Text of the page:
b) Since when is criticizing something that is said—by pointing out an obvious consequence of saying it—in fact the equivalent of saying it "can not" be said, or threatening it will be made illegal to say?
If one thinks a war is morally wrong, and that soldiers are unjustly being turned into killers, then one has a moral responsibility to speak up about it, both for the sake of the soldiers being used as pawns by the government, and for the interest of the nation.
And other people are perfectly free to say and literally correct to say this makes the enemy feel better about their chances. Your protesting too much makes me think your conscience pricks you about the inevitability of that truth.
And if anyone argues that domestic debate in a democracy about policy ’reinforces the enemies’ will’, well, that’s just stupid sloganistic silliness.
No it is literally true. Having an enemy that is disunited in their domestic politics about whether a war will be prosecuted can only embolden an opponent. Denying that is so is silly.
We can and must debate because that is who we are as a people.
And that debate must needs include that all consequences of debate are fair game—else it’s just your side being able to parrot it’s talking points without the other side having a fair hearing.
If we stopped that because of fear of the enemy seeing what democracy is all about, then we’ll have sacrificed our values.
And you are saying that having the debate is not merely more important that the degree to which it emboldens our enemy—getting more of our people killed—but that it is somehow out of bounds for that emboldenment to be pointed out.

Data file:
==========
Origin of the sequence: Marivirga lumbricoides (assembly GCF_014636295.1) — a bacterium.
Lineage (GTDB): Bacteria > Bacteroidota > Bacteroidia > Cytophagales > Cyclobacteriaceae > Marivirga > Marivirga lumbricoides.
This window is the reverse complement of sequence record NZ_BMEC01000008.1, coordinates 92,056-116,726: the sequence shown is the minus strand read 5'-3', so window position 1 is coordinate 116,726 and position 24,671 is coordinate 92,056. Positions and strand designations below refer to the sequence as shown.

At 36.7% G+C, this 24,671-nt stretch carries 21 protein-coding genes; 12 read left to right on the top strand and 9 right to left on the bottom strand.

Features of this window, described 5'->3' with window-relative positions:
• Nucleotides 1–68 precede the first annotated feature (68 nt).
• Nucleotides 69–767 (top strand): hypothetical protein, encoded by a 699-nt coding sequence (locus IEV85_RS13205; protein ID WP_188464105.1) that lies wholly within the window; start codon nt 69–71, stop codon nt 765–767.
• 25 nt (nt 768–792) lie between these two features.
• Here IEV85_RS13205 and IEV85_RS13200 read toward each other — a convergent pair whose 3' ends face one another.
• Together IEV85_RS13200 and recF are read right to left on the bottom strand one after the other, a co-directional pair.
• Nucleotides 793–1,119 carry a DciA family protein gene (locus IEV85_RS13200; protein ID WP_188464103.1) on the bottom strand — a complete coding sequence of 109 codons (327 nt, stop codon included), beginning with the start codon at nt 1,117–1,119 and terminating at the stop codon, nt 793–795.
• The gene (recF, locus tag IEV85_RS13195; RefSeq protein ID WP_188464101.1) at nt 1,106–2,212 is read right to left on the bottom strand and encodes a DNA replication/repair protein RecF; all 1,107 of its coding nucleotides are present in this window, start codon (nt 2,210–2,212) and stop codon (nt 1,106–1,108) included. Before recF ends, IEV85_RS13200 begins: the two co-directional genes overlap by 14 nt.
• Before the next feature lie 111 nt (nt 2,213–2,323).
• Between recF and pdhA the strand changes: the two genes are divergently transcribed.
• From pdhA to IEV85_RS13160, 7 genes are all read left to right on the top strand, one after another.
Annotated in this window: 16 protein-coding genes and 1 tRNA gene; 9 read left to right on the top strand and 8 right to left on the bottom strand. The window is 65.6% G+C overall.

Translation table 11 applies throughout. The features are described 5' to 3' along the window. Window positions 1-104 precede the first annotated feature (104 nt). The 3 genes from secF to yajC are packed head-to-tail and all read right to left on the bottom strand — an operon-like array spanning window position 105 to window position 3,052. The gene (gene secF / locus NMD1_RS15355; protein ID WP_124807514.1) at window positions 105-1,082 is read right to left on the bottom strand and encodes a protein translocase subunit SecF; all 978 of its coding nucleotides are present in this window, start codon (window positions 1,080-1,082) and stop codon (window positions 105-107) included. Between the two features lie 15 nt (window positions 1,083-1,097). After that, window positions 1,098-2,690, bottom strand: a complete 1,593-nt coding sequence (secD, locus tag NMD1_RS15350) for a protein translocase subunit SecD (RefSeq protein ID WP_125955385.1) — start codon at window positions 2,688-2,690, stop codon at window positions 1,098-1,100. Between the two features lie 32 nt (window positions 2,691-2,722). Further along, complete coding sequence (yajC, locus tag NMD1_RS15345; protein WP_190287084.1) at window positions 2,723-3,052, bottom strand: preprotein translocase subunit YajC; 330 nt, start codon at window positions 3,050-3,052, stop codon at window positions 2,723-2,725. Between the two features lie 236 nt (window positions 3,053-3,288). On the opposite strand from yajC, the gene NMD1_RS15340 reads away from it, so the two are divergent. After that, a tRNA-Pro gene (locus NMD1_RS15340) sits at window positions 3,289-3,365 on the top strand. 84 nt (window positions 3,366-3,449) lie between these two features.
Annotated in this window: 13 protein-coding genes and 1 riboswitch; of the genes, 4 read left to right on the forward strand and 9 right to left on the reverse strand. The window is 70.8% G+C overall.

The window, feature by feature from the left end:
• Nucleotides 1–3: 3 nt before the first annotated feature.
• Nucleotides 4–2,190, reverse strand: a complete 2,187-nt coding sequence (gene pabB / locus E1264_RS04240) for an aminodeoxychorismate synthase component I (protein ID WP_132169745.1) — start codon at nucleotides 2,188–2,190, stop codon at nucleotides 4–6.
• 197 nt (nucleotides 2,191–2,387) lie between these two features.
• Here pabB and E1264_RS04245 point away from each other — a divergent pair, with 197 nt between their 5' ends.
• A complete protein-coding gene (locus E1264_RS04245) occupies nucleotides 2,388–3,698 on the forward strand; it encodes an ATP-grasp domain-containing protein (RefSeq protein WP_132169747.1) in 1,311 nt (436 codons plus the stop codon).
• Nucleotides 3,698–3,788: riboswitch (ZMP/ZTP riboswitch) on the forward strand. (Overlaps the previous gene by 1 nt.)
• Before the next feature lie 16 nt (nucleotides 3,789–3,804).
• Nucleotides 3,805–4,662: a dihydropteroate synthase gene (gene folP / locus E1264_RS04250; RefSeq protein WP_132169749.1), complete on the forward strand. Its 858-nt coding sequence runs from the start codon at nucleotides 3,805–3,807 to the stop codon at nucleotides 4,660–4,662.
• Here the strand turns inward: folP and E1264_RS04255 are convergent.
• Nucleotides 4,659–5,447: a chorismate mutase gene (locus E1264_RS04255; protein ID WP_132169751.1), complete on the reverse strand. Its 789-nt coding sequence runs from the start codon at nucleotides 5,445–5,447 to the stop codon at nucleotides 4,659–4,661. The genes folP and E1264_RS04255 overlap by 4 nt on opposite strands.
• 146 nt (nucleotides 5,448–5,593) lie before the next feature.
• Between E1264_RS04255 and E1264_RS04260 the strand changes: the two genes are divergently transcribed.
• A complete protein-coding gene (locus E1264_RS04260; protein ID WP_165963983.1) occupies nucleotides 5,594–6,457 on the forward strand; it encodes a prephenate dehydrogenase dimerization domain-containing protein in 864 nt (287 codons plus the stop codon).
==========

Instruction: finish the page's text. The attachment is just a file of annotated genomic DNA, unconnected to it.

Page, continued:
Life is hard.
But I’m not a nationalist, I’m an individualist.
You’ve made a bed with collectivists, pardon my skepticism. Or take a long walk off a short pier, I don’t care which.
The idea of the "state" and this demand for loyalty to the collective when the leader decides to unleash the dogs of war is anti-thetical to my moral principles.
The leader doing the unleashing is Congress—explicitly constitutional. The manner of the unleashing is for the Executive to determine—also explicitly constitutional.

Feel free to change the constitution or attempt to overthrow it.
It is that collectivism which I consider fascistic; one should never surrender ones’ individual moral soul to the will of the collective as expressed by big government.
Then get up from the bed you are in with the left. There is nothing to them but collectivism.

At the very least, quit pretending that it is not an obvious consequence of the debate about the surge and "withdrawal" that our enemies in Iraq won’t take heart from it. And quit pretending it is fascist for that truth to be pointed out.

You are trying to silence the debate by claiming that; and being intellectually dishonest in doing it, by imputing an attempt to be silenced yourself when your opponents point out that truth.

It is a truth, own it.

Yours, TDP, ml, msl, & pfpp
 
Written By: Tom Perkins
URL: http://